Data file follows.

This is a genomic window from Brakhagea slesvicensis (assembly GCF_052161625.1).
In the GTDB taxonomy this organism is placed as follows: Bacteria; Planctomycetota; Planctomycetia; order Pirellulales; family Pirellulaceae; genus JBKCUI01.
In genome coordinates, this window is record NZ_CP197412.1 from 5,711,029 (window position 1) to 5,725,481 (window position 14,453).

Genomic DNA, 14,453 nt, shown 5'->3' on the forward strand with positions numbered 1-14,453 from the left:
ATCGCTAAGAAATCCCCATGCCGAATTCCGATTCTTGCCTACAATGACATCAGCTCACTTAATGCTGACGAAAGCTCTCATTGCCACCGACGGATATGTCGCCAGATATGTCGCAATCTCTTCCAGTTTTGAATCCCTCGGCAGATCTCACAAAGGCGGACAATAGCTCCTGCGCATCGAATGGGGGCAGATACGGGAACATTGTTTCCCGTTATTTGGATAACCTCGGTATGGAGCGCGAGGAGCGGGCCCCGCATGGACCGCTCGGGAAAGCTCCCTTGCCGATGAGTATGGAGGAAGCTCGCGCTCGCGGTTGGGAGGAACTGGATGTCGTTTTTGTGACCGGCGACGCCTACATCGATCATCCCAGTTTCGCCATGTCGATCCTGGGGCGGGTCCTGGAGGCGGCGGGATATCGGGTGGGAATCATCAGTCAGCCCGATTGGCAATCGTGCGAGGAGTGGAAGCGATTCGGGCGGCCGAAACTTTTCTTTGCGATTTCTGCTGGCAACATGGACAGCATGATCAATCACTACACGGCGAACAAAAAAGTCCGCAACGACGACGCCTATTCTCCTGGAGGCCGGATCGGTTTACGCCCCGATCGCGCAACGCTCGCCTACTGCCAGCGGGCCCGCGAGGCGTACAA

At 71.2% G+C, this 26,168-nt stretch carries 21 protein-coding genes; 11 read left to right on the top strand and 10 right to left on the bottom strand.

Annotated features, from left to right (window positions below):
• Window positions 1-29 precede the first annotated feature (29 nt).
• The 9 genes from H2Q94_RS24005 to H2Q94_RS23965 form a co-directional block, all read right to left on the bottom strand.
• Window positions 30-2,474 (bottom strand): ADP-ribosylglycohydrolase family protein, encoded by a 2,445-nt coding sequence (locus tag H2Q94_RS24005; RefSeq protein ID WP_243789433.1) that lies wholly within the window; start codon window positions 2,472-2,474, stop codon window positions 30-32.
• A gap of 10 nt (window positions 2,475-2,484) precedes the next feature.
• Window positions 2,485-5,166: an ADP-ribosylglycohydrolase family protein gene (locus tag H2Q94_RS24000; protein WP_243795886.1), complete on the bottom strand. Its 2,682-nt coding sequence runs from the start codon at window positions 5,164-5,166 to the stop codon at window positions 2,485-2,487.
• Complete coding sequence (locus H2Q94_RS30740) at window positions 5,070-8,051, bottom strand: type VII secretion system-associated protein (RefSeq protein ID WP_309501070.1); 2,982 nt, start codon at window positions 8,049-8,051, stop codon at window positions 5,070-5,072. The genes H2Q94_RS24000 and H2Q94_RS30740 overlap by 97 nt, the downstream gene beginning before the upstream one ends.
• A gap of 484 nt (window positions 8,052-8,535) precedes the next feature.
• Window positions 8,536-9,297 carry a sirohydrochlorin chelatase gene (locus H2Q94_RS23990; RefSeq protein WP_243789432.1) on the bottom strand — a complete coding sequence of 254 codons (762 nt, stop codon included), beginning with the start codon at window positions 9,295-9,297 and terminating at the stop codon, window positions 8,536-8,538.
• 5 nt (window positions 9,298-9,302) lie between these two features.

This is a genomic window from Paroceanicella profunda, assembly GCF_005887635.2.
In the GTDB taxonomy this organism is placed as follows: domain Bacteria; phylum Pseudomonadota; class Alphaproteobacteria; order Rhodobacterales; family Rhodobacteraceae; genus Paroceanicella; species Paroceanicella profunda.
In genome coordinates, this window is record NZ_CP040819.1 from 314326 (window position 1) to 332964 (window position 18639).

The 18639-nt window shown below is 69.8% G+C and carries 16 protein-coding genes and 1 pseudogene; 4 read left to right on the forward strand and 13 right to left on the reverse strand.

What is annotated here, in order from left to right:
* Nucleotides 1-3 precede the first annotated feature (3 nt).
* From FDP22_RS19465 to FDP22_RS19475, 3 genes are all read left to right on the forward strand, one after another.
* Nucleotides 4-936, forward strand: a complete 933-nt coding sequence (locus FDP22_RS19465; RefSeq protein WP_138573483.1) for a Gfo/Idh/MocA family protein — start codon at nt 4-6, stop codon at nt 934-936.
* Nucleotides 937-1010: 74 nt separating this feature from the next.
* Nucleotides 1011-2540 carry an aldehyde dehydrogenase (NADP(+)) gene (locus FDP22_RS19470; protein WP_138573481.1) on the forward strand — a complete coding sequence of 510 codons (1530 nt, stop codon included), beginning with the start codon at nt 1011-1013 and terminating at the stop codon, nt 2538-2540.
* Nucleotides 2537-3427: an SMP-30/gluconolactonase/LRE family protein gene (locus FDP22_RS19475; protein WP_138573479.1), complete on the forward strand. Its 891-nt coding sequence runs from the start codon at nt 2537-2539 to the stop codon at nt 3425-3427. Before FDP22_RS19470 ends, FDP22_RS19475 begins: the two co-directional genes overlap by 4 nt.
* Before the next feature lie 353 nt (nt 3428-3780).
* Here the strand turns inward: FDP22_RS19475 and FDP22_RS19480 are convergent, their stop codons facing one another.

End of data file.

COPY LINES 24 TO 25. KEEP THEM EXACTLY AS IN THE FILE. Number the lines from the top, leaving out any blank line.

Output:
* Nucleotides 4-936, forward strand: a complete 933-nt coding sequence (locus FDP22_RS19465; RefSeq protein WP_138573483.1) for a Gfo/Idh/MocA family protein — start codon at nt 4-6, stop codon at nt 934-936.
* Nucleotides 937-1010: 74 nt separating this feature from the next.